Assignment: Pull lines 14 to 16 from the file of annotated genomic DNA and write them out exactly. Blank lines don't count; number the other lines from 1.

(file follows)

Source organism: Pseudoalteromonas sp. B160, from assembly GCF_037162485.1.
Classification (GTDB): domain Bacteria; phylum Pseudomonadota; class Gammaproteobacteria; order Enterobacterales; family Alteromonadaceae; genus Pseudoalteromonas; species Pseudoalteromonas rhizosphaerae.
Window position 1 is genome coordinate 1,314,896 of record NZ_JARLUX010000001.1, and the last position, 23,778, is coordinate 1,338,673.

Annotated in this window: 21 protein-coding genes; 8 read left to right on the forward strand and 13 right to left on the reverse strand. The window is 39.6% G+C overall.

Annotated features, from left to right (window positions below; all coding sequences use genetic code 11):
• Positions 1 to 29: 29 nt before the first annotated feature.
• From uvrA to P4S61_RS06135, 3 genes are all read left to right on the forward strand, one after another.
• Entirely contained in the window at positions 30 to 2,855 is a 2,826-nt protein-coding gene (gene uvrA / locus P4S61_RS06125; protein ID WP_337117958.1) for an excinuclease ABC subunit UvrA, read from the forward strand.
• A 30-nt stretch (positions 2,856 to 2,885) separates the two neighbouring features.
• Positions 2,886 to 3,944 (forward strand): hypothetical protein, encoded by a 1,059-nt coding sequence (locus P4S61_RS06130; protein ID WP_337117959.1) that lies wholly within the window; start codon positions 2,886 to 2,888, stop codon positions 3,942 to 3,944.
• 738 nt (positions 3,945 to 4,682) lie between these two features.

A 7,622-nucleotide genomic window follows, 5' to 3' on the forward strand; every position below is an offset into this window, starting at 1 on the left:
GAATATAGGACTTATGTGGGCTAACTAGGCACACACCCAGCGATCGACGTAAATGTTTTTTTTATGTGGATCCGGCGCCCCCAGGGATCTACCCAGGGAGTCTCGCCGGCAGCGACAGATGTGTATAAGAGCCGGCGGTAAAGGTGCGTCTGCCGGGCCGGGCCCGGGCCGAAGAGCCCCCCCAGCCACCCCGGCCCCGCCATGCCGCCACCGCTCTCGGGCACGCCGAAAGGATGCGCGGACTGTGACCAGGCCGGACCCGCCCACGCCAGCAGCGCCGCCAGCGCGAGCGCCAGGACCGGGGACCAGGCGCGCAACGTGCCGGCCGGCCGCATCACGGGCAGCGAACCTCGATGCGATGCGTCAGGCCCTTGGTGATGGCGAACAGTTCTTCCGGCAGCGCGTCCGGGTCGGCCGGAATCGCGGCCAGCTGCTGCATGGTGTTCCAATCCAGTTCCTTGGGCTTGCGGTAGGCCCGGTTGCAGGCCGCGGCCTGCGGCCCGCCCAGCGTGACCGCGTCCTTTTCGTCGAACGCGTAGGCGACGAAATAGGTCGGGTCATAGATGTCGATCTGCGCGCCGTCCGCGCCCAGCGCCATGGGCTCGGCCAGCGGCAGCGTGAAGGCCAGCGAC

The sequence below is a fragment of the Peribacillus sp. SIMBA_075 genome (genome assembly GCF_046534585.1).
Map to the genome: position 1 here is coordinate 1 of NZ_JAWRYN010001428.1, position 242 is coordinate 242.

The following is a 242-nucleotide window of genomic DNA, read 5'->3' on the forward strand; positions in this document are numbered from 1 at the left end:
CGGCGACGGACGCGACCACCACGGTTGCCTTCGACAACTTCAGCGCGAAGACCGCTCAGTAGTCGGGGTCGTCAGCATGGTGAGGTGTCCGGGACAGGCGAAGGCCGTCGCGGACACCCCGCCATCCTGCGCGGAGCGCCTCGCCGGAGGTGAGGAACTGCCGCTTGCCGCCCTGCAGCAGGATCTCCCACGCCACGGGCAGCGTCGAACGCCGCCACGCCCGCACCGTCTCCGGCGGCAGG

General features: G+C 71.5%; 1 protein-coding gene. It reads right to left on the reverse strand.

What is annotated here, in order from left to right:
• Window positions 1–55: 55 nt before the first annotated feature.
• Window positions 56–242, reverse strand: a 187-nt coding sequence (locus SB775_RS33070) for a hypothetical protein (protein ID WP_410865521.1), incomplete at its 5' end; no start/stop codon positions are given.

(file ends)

The sequence below is a fragment of the Peribacillus sp. SIMBA_075 genome (genome assembly GCF_046534585.1).
Map to the genome: position 1 here is coordinate 1 of NZ_JAWRYN010001428.1, position 242 is coordinate 242.

The following is a 242-nucleotide window of genomic DNA, read 5'->3' on the forward strand; positions in this document are numbered from 1 at the left end: